Blognonymous : Unwanted Attention


This post was submitted to me within the ethos of Blognonymous.  This post is slightly more unusual than normal and I will let you work out how to respond to it with your much-valued wisdom.  As a panel we never edit the posts that are sent to us - we let them speak for themselves.  This time, we questioned if the author was sure that she wanted to post and assured her that the post could be taken down at any time to protect her anonymity and to further help detract from any unwanted attention.



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The message came from Twitter just before I was heading to bed.

I've sent you an email I really think you need to read” a fellow blogger said. My curiosity piqued I took a look at my mailbox. She had forwarded an email that had been sent to a mailing list that she was part of which name-checked my blog. At first I wasn't too concerned, but as I read on my heart started to thump against my chest and I realised that something was indeed very wrong.  It became obvious that the writer was having some sort of mental breakdown or suffered from schizophrenia or the like. The gist of her mail was harder to decipher, but it seemed that she had read my blog and now felt that she was compelled to live my experiences – as if she did not have a choice but to do what I wrote. She also referred to hearing a female voice that wanted to take what she had.  

I was a little shaken by the time I’d finished reading it. Then I saw a mail that this same woman had sent me directly. The tone was friendly but referred to my husband and family and also how she suffered from ‘mind hacking’. I began to panic. ‘What if one of these other ‘characters’ took over and turned not so friendly...?’, I thought to myself.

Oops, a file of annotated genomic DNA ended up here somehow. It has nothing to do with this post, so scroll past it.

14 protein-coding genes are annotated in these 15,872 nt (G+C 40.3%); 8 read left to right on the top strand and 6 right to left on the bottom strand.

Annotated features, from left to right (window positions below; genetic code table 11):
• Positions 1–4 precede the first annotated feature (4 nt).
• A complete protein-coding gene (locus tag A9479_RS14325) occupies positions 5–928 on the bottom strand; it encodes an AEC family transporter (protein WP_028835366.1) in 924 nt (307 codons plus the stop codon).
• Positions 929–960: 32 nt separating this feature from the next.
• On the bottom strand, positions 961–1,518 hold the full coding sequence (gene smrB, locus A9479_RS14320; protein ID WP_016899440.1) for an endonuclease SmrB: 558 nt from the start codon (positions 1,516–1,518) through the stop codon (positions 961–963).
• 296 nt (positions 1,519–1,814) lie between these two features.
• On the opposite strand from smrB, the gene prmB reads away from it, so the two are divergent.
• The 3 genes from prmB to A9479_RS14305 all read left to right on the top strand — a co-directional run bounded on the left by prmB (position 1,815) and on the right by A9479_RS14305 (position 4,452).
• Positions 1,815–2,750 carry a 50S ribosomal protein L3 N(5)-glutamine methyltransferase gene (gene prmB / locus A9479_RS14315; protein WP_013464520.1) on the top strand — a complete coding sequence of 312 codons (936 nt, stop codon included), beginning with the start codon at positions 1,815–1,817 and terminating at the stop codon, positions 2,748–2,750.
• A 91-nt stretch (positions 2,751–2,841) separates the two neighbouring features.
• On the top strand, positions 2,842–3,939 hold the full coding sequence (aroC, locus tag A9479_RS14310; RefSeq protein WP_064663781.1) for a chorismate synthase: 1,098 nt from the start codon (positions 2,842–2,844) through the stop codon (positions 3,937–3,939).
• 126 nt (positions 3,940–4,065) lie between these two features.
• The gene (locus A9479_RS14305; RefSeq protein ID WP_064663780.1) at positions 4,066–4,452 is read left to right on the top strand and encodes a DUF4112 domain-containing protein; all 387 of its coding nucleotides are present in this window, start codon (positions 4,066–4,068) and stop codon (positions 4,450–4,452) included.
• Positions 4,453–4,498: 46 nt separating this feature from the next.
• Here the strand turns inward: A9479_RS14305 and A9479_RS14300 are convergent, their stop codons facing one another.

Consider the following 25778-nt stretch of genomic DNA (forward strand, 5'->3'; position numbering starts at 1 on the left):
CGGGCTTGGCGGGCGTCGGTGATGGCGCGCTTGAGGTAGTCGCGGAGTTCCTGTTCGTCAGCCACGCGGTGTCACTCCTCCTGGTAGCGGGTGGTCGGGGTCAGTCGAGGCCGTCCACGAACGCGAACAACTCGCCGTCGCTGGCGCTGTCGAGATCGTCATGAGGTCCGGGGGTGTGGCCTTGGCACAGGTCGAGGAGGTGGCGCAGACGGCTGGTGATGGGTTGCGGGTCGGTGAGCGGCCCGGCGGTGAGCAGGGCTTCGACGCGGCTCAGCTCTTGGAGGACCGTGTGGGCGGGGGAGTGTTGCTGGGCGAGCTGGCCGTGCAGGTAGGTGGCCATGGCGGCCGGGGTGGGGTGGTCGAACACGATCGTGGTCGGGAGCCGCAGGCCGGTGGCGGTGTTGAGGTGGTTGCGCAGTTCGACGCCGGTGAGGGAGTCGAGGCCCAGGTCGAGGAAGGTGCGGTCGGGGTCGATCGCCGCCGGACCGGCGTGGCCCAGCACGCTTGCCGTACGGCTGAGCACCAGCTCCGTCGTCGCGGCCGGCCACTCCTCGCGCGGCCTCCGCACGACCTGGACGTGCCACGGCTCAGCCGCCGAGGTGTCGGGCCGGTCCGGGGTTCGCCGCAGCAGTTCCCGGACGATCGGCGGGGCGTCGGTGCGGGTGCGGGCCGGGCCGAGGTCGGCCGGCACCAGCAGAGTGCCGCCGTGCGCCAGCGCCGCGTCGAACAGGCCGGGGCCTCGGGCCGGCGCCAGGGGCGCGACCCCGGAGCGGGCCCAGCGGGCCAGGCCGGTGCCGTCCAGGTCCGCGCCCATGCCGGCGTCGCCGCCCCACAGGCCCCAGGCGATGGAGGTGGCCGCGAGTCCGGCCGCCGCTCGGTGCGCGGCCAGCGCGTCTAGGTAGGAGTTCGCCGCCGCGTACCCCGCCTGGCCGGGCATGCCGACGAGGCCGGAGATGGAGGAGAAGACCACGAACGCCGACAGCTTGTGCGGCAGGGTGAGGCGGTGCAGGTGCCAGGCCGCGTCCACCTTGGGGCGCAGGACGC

More emails followed discussing the possibility of my being a ghost, of her being paid for being ‘used’, and the need to get away from ‘the blogger’ that was bothering her.

At this point my mind was racing – what personal information had I actually got in my blog? How much had she read? My kids names and pictures were there, I had links to newspaper articles that used my full name, I had tweeted a fellow blogger the area I lived in just a couple of days previously...How hard could it be to put it all together if you really wanted to?

Typically my husband had just left on a business trip for the week so I felt even more vulnerable than I should have. Perhaps if I had had someone to tell me it was no big deal and to just brush it off I wouldn’t have felt so panicked. As it was I blocked off my entire blog and went around the house checking locks. I knew it was ridiculous but I couldn’t help myself. I had a fitful sleep that night.

For the next week I went through my blog removing items I thought could be traced back to me. I kept the blog down and checked my mails frequently. When I heard nothing more I hoped (and continue to hope) that she had moved on to another topic in her head. It’s a tragic thought.

My blog is now back but I find myself far more conscious of what I write there than I did before.

I’ve since talked to a friend who, as part of her business, has dealings with similar matters. The advice she gives is (i) never engage with someone giving ‘unwanted attention’; (ii) if the hassling or contact continues or if you feel under any threat at all report it to the police, and (iii) always keep all contact you have received from them in case it is later required.

The fact of the matter is that as a blogger you are putting yourself out there and cannot control who does and doesn’t read your blog. The lesson I’ve learned is that you don’t have to provide too much personal information to validate what you write. A little bit of mystery never hurt anyone!

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